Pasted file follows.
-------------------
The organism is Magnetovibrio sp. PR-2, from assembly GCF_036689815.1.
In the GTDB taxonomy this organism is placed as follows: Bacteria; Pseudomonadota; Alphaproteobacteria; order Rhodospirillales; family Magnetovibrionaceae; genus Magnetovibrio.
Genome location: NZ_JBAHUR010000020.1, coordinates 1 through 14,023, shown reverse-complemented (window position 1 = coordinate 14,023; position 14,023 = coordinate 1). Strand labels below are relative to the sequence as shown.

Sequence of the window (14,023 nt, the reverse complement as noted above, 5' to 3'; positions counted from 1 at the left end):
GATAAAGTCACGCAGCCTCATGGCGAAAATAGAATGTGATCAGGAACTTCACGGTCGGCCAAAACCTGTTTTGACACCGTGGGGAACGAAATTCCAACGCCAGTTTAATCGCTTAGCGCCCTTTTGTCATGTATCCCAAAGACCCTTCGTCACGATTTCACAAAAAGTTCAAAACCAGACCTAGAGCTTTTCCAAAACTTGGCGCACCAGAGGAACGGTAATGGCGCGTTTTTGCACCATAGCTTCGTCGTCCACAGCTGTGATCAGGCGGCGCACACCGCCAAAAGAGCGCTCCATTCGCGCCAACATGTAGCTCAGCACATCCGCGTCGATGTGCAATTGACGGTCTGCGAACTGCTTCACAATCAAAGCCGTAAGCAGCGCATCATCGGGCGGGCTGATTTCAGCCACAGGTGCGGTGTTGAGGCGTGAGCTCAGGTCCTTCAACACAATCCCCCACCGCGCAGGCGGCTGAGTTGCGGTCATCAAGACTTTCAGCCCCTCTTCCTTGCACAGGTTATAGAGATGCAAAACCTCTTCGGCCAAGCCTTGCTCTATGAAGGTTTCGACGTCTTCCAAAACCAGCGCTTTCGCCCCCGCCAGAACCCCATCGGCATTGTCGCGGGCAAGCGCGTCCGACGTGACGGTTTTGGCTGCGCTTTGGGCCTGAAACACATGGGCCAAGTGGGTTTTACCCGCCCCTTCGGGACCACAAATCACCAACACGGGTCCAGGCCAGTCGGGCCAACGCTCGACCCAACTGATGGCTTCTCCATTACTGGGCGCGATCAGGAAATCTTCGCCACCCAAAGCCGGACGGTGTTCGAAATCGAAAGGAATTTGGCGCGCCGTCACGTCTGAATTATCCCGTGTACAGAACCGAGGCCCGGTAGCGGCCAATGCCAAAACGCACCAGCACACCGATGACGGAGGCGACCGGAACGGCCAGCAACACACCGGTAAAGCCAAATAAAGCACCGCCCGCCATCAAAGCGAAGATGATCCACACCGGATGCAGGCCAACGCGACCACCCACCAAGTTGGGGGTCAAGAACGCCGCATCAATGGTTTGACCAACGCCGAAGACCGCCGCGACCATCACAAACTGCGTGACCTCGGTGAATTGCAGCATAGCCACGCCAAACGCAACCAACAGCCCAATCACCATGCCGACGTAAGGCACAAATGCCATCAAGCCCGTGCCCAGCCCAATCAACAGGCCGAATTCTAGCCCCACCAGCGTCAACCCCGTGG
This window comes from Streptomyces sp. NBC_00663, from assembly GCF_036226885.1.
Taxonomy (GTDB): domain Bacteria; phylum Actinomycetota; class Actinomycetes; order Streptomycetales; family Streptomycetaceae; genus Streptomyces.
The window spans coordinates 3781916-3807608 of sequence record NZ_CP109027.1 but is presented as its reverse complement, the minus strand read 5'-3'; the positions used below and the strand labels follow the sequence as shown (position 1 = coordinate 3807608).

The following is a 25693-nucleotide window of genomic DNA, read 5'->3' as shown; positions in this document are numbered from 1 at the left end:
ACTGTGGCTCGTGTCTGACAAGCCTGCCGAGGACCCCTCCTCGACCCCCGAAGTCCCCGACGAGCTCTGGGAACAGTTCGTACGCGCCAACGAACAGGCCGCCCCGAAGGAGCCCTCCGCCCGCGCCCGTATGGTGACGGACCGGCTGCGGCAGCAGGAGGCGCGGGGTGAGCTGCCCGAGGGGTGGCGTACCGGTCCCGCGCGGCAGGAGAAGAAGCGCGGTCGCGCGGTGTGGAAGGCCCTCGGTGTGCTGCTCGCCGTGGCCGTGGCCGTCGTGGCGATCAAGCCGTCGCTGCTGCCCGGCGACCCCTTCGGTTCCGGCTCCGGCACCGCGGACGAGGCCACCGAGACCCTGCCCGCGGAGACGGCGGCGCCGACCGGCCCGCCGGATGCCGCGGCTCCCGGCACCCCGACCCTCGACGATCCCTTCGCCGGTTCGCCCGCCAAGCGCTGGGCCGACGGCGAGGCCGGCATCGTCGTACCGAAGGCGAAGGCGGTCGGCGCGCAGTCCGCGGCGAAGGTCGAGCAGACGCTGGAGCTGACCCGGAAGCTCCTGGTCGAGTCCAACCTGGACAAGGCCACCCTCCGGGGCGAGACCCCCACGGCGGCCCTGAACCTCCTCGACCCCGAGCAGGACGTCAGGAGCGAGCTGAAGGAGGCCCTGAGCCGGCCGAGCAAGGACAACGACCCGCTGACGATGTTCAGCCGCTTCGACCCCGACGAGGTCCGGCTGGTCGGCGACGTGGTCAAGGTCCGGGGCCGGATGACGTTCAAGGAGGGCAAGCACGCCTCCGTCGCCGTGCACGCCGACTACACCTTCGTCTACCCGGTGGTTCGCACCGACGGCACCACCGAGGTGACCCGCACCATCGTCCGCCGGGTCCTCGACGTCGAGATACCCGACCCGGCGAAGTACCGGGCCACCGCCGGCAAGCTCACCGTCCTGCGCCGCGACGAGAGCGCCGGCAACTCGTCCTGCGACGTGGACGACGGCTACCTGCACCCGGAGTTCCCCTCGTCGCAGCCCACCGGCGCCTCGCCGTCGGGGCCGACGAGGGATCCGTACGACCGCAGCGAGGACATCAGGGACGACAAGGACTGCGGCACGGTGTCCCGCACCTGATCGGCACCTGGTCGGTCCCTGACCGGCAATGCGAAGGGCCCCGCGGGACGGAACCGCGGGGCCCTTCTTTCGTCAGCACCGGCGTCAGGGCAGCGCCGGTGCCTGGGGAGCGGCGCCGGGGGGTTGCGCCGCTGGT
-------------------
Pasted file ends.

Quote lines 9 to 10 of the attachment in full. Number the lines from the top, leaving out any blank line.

The following is a 25693-nucleotide window of genomic DNA, read 5'->3' as shown; positions in this document are numbered from 1 at the left end:
ACTGTGGCTCGTGTCTGACAAGCCTGCCGAGGACCCCTCCTCGACCCCCGAAGTCCCCGACGAGCTCTGGGAACAGTTCGTACGCGCCAACGAACAGGCCGCCCCGAAGGAGCCCTCCGCCCGCGCCCGTATGGTGACGGACCGGCTGCGGCAGCAGGAGGCGCGGGGTGAGCTGCCCGAGGGGTGGCGTACCGGTCCCGCGCGGCAGGAGAAGAAGCGCGGTCGCGCGGTGTGGAAGGCCCTCGGTGTGCTGCTCGCCGTGGCCGTGGCCGTCGTGGCGATCAAGCCGTCGCTGCTGCCCGGCGACCCCTTCGGTTCCGGCTCCGGCACCGCGGACGAGGCCACCGAGACCCTGCCCGCGGAGACGGCGGCGCCGACCGGCCCGCCGGATGCCGCGGCTCCCGGCACCCCGACCCTCGACGATCCCTTCGCCGGTTCGCCCGCCAAGCGCTGGGCCGACGGCGAGGCCGGCATCGTCGTACCGAAGGCGAAGGCGGTCGGCGCGCAGTCCGCGGCGAAGGTCGAGCAGACGCTGGAGCTGACCCGGAAGCTCCTGGTCGAGTCCAACCTGGACAAGGCCACCCTCCGGGGCGAGACCCCCACGGCGGCCCTGAACCTCCTCGACCCCGAGCAGGACGTCAGGAGCGAGCTGAAGGAGGCCCTGAGCCGGCCGAGCAAGGACAACGACCCGCTGACGATGTTCAGCCGCTTCGACCCCGACGAGGTCCGGCTGGTCGGCGACGTGGTCAAGGTCCGGGGCCGGATGACGTTCAAGGAGGGCAAGCACGCCTCCGTCGCCGTGCACGCCGACTACACCTTCGTCTACCCGGTGGTTCGCACCGACGGCACCACCGAGGTGACCCGCACCATCGTCCGCCGGGTCCTCGACGTCGAGATACCCGACCCGGCGAAGTACCGGGCCACCGCCGGCAAGCTCACCGTCCTGCGCCGCGACGAGAGCGCCGGCAACTCGTCCTGCGACGTGGACGACGGCTACCTGCACCCGGAGTTCCCCTCGTCGCAGCCCACCGGCGCCTCGCCGTCGGGGCCGACGAGGGATCCGTACGACCGCAGCGAGGACATCAGGGACGACAAGGACTGCGGCACGGTGTCCCGCACCTGATCGGCACCTGGTCGGTCCCTGACCGGCAATGCGAAGGGCCCCGCGGGACGGAACCGCGGGGCCCTTCTTTCGTCAGCACCGGCGTCAGGGCAGCGCCGGTGCCTGGGGAGCGGCGCCGGGGGGTTGCGCCGCTGGT